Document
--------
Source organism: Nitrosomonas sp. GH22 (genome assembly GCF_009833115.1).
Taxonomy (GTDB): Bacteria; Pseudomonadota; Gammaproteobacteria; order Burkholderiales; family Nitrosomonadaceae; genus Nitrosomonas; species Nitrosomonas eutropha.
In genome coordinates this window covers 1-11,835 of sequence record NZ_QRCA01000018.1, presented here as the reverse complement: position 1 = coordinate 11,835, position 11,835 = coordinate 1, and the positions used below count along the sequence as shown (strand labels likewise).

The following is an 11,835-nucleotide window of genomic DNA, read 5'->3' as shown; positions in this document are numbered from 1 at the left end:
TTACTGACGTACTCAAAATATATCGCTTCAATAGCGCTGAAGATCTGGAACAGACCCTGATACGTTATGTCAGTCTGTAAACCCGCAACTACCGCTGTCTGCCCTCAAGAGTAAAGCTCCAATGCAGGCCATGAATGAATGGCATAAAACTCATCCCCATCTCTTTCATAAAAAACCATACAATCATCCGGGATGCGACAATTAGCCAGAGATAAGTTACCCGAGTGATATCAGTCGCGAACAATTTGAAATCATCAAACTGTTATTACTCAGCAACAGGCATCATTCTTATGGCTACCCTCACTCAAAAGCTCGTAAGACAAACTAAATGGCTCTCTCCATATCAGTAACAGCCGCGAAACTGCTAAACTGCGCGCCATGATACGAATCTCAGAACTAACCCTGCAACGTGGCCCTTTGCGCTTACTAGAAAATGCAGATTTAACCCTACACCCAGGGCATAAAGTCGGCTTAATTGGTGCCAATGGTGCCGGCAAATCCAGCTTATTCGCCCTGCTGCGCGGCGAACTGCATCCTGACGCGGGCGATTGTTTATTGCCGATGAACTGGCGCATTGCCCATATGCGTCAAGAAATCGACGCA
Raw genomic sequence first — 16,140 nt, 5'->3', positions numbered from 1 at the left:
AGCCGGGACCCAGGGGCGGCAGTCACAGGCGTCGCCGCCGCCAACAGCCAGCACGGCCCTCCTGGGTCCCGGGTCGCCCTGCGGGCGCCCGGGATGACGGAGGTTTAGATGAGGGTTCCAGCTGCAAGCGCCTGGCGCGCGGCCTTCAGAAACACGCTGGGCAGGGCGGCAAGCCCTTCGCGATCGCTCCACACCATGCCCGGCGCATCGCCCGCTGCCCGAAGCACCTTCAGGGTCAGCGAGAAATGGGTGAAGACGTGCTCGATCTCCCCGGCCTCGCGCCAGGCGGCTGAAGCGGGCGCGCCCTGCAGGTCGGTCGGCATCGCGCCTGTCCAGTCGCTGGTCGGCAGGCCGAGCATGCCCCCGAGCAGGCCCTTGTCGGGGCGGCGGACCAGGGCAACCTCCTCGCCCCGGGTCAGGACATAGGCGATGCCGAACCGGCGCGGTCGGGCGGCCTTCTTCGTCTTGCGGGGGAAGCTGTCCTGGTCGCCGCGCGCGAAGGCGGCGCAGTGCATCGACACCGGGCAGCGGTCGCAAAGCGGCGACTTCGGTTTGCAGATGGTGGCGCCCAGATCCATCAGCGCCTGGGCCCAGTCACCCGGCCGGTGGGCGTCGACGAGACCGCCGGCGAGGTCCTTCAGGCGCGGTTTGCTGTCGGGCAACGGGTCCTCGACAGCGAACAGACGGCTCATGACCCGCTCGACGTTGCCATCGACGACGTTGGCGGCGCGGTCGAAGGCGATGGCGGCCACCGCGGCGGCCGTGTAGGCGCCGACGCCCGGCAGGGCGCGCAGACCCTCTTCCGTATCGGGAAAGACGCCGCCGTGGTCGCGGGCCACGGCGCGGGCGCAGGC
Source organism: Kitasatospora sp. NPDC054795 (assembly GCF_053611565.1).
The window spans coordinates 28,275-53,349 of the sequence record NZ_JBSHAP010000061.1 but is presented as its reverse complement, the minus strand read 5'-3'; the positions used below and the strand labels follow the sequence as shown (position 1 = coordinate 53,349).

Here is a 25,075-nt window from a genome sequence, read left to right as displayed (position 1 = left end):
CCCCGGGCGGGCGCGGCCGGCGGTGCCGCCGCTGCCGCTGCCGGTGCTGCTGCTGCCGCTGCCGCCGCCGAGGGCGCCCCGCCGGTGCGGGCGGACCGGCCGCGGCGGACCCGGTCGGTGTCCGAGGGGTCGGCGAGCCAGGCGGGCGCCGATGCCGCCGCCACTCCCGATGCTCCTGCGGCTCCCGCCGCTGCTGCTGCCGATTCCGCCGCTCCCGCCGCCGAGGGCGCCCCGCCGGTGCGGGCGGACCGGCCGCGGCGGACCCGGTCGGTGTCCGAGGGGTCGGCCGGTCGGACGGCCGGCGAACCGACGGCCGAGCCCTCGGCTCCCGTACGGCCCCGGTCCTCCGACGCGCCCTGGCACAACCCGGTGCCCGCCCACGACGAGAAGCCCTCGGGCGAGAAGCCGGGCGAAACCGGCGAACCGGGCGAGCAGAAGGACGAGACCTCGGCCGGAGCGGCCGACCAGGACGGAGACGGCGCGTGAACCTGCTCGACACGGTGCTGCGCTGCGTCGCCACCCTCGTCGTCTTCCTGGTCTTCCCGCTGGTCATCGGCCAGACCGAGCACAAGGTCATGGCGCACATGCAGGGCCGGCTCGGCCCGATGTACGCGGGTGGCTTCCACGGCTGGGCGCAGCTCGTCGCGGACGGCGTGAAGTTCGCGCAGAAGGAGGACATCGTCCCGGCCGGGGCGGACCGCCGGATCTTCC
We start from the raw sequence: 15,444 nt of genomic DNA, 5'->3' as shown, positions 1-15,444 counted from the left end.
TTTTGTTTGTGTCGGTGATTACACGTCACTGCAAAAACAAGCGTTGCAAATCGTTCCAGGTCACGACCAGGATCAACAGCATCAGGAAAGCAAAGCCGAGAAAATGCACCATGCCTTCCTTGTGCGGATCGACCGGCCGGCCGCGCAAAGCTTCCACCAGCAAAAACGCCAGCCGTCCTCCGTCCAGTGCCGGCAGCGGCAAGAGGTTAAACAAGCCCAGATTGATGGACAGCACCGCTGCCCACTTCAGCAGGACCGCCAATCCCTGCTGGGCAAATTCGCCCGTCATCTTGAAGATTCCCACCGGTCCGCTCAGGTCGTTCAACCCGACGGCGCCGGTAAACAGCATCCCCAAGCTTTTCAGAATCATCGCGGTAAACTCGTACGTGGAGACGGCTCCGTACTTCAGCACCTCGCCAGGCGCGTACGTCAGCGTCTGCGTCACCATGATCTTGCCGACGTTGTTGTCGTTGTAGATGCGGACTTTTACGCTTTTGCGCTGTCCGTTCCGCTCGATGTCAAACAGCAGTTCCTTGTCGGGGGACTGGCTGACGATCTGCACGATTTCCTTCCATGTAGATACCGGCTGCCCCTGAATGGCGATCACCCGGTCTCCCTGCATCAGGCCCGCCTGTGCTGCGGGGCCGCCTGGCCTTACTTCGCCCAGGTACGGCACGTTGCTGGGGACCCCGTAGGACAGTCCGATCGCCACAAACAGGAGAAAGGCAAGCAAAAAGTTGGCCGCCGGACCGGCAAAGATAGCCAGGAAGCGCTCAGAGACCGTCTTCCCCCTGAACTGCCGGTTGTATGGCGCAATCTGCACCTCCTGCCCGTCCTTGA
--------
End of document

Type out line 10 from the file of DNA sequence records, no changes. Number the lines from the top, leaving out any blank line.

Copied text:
Here is a 25,075-nt window from a genome sequence, read left to right as displayed (position 1 = left end):